Examining the effects of weight gain and loss—multiple molecules at a time
In a controlled study of weight gain and loss, researchers have assembled a comprehensive molecular profile of dramatic changes that occur in humans during short periods of weight fluctuation. By using a variety of different analytical methods on a large scale, they collected more than 2 million measurements that provide a window into the dynamic nature of the molecular, metabolic, and gut bacterial changes in study participants during weight gain and loss. The team of scientists selected 23 men and women who volunteered for the study and were overweight or had moderate obesity. While none of the participants had diabetes, they differed in their levels of insulin sensitivity or insulin resistance. People who are insulin-resistant (IR) require greater amounts of insulin, a hormone made by the pancreas, to maintain blood glucose (sugar) levels than people who are insulin-sensitive (IS), and they are more likely to develop type 2 diabetes and associated complications later in life. Therefore, the researchers performed a weight gain/loss intervention on weight-matched individuals with different insulin-sensitivity profiles to identify specific molecules and signaling pathways that could be involved in weight-related insulin resistance. At the study’s onset, the investigators analyzed participants’ biological samples (blood and stool) and found that differences in protein levels and gut microbial populations already existed between IR and IS individuals. For example, IR individuals exhibited molecular markers for inflammation in their blood. Because people with type 2 diabetes are known to have inflammation, this could potentially be an early warning sign for future disease. All participants then went on a controlled, high-calorie diet for 30 days, during which time each individual consumed approximately 880 excess calories and gained an average of 6 pounds. With just this modest amount of weight gain, molecular markers for fat metabolism, inflammation, and, heart disease, increased in both IR and IS participants, potentially providing a biological explanation for the link between weight gain and heart failure. In addition, the researchers observed a dramatic increase in numbers of a type of gut bacteria known to protect against insulin resistance in response to weight gain in animal models, but this increase only occurred in IS individuals. The weight gain period was followed by a 60-day period of calorie restriction designed for participants to return to their original weight. Notably, most biomolecules, pathways, and microbes that were disrupted by weight gain returned to normal levels with weight loss, suggesting that deleterious effects of short-term, modest weight gain can be mitigated with dietary intervention. Some effects, however, continued post-weight loss, indicating some longer-lasting consequences of even a brief period carrying extra pounds.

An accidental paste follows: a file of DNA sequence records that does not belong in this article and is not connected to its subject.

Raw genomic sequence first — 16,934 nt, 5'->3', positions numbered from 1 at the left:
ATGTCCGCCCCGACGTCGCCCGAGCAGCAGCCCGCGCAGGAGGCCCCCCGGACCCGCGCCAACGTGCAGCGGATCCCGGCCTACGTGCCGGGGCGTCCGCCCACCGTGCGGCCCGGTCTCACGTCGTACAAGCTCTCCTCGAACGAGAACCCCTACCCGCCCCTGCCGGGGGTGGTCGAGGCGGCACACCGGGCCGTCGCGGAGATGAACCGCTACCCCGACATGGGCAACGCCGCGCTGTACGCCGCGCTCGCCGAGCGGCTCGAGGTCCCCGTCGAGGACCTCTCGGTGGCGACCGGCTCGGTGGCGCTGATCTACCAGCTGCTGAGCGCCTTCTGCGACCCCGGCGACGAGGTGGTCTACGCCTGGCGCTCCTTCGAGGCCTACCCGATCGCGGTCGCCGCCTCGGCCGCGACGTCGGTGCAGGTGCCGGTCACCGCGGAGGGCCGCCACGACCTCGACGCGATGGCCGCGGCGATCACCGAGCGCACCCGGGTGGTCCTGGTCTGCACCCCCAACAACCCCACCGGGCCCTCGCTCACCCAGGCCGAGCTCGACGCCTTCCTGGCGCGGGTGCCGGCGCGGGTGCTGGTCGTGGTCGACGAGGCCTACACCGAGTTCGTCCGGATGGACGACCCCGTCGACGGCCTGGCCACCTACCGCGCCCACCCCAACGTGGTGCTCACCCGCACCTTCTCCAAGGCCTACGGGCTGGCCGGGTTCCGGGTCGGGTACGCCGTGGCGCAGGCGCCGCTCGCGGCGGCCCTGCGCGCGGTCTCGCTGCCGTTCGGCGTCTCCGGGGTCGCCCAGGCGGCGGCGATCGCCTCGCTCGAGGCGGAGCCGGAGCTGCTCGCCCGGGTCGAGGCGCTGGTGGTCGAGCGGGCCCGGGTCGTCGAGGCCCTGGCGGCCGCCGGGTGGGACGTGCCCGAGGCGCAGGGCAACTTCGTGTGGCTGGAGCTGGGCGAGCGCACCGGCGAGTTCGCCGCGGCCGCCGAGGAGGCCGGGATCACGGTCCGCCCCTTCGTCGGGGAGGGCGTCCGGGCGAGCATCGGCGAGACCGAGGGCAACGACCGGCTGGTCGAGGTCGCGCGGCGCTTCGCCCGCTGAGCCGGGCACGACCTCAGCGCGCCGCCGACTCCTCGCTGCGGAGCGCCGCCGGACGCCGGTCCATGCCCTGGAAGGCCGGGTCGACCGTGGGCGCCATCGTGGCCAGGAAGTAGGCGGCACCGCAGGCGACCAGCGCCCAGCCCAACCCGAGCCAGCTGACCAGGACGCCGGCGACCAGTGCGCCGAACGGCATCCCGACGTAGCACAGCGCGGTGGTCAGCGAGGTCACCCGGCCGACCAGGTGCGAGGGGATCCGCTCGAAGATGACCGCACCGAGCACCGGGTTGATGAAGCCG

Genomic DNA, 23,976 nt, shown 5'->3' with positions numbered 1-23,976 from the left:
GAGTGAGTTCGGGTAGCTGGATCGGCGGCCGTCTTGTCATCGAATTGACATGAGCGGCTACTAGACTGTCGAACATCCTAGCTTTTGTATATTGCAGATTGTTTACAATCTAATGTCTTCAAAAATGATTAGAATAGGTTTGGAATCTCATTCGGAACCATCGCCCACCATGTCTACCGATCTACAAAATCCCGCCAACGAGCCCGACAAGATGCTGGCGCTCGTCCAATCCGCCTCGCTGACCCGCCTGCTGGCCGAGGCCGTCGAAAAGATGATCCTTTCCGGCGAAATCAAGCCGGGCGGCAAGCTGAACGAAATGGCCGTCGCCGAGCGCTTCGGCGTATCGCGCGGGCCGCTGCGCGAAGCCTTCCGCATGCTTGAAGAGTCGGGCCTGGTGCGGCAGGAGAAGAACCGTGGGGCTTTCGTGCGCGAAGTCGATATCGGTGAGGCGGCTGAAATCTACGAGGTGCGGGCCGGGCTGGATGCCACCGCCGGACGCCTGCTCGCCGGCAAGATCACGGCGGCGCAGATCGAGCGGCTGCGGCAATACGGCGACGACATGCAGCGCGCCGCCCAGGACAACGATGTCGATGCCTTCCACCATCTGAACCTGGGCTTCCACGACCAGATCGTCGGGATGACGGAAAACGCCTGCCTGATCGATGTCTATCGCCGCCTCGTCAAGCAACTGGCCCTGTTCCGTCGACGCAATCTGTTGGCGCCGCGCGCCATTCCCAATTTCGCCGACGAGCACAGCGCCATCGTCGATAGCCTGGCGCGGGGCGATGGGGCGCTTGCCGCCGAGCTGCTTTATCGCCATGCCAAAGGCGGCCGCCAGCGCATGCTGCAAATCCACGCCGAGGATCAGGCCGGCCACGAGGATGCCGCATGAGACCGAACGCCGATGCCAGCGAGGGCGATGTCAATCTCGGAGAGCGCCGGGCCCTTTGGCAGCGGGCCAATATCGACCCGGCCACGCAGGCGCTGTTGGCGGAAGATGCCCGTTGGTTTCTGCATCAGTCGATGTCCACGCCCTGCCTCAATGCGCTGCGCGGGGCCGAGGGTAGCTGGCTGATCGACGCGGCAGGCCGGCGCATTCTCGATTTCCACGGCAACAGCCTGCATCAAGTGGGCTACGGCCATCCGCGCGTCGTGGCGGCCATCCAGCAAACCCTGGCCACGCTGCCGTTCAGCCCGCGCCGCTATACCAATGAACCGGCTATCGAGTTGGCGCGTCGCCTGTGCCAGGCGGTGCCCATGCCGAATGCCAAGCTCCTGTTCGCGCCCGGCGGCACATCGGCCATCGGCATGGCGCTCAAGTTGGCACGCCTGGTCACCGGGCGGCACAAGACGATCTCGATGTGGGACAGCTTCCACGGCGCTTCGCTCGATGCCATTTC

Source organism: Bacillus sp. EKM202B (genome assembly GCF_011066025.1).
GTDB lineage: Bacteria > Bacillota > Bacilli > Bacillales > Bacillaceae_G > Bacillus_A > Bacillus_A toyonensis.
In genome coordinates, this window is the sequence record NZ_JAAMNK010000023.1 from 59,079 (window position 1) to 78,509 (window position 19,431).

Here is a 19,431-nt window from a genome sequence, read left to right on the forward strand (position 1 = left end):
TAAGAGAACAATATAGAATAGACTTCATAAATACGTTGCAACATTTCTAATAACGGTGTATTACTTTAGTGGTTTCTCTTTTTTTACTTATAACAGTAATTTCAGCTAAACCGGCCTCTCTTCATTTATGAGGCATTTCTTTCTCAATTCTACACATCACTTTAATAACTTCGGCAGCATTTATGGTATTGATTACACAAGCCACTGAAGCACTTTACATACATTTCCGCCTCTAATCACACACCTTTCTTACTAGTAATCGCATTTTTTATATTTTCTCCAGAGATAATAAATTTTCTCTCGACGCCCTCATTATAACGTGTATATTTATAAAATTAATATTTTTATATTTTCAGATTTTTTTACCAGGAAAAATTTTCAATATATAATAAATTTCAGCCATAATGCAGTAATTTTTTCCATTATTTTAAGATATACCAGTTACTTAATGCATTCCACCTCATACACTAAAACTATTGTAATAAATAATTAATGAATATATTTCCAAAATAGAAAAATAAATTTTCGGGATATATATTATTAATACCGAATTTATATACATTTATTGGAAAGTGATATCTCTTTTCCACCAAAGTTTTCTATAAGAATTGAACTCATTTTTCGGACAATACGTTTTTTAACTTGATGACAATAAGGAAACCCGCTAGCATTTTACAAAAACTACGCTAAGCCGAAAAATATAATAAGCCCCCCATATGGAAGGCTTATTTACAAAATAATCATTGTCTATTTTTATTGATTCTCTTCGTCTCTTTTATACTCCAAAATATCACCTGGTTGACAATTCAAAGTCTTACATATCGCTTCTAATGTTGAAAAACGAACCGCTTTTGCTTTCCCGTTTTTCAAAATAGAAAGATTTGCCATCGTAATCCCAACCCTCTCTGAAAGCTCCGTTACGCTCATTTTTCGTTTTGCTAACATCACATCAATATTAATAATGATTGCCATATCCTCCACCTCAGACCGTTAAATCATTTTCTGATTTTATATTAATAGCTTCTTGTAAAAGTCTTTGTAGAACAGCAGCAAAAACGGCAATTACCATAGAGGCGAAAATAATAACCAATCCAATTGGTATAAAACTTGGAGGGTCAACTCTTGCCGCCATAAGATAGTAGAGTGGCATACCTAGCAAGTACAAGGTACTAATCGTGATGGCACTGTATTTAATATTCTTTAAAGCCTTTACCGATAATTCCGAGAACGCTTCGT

Taken together, these results provide a dynamic picture of the human body’s molecular response to weight fluctuation and illustrate how even short-term periods of modest weight gain can affect metabolism, the gut microbiome, and heart health. Moreover, this research highlights the fact that individuals are unique at the molecular level and emphasizes the need for personalized analysis in medicine. Further studies with the publicly available data generated by this study could lead to personalized, predictive molecular signatures for type 2 diabetes and other weight-related conditions long before a disease manifests.